Currency depreciation has two meanings. The first one is inflation (the loss of value of a currency over a period of time). The second one is the loss of value of one currency against another. This article explains how to calculate both types of currency depreciation.

Changing Value Against Another Currency

Find out the former exchange rate of one currency against another. You need to know the exchange rate that prevailed before the depreciation. To get an exchange rate for a particular day, a closing exchange rate at 23:59 Greenwich Mean Time of that day is usually used.

Identify the exchange rate after the depreciation. Make sure the exchange rate definition is the same as you used in getting the exchange rate before the depreciation. For example, if you looked at EUR/USD (how much in U.S. dollars a euro is worth) before the depreciation, you need to know the EUR/USD exchange rate, and not USD/EUR.

To get a reverse exchange rate (say, to convert USD/EUR to EUR/USD), divide 1 by the exchange rate in question.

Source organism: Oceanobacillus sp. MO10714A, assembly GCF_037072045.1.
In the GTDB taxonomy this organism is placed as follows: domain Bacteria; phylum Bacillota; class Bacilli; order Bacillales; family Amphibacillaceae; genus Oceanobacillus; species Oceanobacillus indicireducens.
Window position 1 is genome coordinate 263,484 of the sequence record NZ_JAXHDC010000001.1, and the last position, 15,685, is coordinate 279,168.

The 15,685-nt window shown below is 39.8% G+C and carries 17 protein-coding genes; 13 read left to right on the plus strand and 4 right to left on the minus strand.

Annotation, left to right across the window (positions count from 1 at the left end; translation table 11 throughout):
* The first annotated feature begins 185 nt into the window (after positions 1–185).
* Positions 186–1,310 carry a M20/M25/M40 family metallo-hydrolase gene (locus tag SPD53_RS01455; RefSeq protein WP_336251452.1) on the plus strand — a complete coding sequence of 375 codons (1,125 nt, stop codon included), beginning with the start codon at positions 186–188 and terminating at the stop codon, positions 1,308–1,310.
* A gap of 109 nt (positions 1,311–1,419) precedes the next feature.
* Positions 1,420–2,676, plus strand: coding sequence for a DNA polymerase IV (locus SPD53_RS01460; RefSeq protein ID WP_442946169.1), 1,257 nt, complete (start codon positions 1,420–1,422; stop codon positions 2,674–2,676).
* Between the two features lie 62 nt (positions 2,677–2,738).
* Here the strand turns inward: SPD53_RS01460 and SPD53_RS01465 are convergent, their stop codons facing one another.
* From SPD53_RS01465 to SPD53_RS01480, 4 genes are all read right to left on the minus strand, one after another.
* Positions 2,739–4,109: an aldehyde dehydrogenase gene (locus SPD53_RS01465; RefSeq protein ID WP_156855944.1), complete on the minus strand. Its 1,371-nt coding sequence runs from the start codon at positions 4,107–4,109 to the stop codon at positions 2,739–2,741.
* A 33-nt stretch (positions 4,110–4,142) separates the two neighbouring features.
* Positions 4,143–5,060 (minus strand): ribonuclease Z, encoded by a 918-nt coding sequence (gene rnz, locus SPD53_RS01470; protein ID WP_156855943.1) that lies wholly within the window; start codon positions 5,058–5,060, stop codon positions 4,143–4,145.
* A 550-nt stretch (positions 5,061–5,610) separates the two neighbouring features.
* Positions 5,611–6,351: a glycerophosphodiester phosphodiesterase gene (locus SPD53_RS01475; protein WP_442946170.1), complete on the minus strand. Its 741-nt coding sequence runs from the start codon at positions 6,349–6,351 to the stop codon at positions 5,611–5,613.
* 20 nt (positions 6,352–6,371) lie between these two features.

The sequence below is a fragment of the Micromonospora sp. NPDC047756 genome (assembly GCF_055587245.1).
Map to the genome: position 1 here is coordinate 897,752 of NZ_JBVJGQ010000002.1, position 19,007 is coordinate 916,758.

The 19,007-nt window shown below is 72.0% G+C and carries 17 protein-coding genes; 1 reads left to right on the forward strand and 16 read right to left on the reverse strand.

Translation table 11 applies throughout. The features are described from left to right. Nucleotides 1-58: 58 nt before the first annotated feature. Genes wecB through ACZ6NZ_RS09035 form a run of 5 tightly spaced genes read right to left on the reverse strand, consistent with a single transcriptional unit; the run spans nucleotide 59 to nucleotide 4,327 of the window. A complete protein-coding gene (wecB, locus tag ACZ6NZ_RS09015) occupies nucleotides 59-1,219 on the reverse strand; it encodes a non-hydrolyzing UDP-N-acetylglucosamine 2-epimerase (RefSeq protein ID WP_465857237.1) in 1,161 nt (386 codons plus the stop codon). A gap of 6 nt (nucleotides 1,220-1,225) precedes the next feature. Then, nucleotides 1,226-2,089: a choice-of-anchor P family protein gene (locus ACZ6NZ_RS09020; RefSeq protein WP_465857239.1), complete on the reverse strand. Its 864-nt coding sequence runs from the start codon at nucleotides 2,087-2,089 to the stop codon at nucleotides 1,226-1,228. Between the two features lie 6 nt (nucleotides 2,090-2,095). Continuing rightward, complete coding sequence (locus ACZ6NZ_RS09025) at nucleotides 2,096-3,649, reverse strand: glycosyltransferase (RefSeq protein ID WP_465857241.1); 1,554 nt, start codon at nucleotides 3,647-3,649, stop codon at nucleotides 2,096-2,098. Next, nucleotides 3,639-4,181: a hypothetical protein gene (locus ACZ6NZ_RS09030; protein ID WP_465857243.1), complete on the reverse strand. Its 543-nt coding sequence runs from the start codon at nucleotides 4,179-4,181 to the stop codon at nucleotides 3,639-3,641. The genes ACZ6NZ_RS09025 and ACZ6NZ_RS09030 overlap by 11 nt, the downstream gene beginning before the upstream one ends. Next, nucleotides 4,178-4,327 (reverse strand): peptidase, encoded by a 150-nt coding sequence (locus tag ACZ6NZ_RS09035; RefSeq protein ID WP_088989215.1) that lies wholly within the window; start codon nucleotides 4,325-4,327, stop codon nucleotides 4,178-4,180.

Take the exchange rate before and after the depreciation, subtract the smaller number from the greater, divide the result by the greater number, and multiply by 100. For example if the EUR/USD before depreciation was 1.3 and after the depreciation became 1.2, do the following to calculate the euro depreciation:

1.3 is greater than 1.2, so we subtract 1.2 from 1.3 and get 1.3-1.2=0.1

Then we divide 0.1 by the greater exchange rate number, which is 1.3, and multiply the result by 100: 0.1/1.3 x 100 = 7.7%.

This means that over the given period, the euro depreciated against the U.S. dollar by 7.7 percent.

Changing Value Over Time (Inflation)

Find out how much a currency could buy at the point of time from which you want to calculate the change in the currency's value. You can take an index of products, also known as a basket of products, and evaluate how much it costs.

Find out how much the same products cost at a later point in time. The period from the original point in time to this point in time is the period over which you will calculate currency depreciation.

Compare the two periods. A good way to do so is to measure by what percentage the currency has depreciated. To do that, divide the difference between the costs of the baskets of products at different times by the initial cost of this basket. Multiply the result by 100 to get the percentage of depreciation.


Point A--$100 Point B--$120

Currency depreciation=(Point B-Point A)/Point A=(120-100)/100=20 percent.